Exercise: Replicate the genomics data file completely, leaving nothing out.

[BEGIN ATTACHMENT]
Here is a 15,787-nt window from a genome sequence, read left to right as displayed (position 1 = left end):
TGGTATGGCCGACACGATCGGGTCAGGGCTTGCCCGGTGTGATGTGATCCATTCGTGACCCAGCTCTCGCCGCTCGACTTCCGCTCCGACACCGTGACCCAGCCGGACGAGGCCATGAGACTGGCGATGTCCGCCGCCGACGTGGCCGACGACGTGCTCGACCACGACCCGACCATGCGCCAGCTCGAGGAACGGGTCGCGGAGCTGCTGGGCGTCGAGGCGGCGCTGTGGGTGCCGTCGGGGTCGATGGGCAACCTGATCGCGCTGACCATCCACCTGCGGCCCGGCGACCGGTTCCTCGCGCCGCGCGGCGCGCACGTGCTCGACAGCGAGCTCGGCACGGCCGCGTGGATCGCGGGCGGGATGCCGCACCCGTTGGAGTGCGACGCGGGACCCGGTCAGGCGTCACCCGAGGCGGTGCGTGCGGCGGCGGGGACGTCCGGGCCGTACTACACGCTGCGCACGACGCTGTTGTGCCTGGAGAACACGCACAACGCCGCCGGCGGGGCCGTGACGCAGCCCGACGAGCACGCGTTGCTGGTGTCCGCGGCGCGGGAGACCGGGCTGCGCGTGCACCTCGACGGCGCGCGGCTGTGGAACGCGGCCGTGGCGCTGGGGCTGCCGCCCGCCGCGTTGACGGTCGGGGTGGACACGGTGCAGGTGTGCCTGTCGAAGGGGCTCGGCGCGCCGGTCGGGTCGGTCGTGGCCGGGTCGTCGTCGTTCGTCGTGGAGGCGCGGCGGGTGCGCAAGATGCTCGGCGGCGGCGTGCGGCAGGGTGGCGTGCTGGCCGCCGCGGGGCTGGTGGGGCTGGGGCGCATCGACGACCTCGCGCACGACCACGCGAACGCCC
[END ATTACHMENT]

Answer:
Here is a 15,787-nt window from a genome sequence, read left to right as displayed (position 1 = left end):
TGGTATGGCCGACACGATCGGGTCAGGGCTTGCCCGGTGTGATGTGATCCATTCGTGACCCAGCTCTCGCCGCTCGACTTCCGCTCCGACACCGTGACCCAGCCGGACGAGGCCATGAGACTGGCGATGTCCGCCGCCGACGTGGCCGACGACGTGCTCGACCACGACCCGACCATGCGCCAGCTCGAGGAACGGGTCGCGGAGCTGCTGGGCGTCGAGGCGGCGCTGTGGGTGCCGTCGGGGTCGATGGGCAACCTGATCGCGCTGACCATCCACCTGCGGCCCGGCGACCGGTTCCTCGCGCCGCGCGGCGCGCACGTGCTCGACAGCGAGCTCGGCACGGCCGCGTGGATCGCGGGCGGGATGCCGCACCCGTTGGAGTGCGACGCGGGACCCGGTCAGGCGTCACCCGAGGCGGTGCGTGCGGCGGCGGGGACGTCCGGGCCGTACTACACGCTGCGCACGACGCTGTTGTGCCTGGAGAACACGCACAACGCCGCCGGCGGGGCCGTGACGCAGCCCGACGAGCACGCGTTGCTGGTGTCCGCGGCGCGGGAGACCGGGCTGCGCGTGCACCTCGACGGCGCGCGGCTGTGGAACGCGGCCGTGGCGCTGGGGCTGCCGCCCGCCGCGTTGACGGTCGGGGTGGACACGGTGCAGGTGTGCCTGTCGAAGGGGCTCGGCGCGCCGGTCGGGTCGGTCGTGGCCGGGTCGTCGTCGTTCGTCGTGGAGGCGCGGCGGGTGCGCAAGATGCTCGGCGGCGGCGTGCGGCAGGGTGGCGTGCTGGCCGCCGCGGGGCTGGTGGGGCTGGGGCGCATCGACGACCTCGCGCACGACCACGCGAACGCCC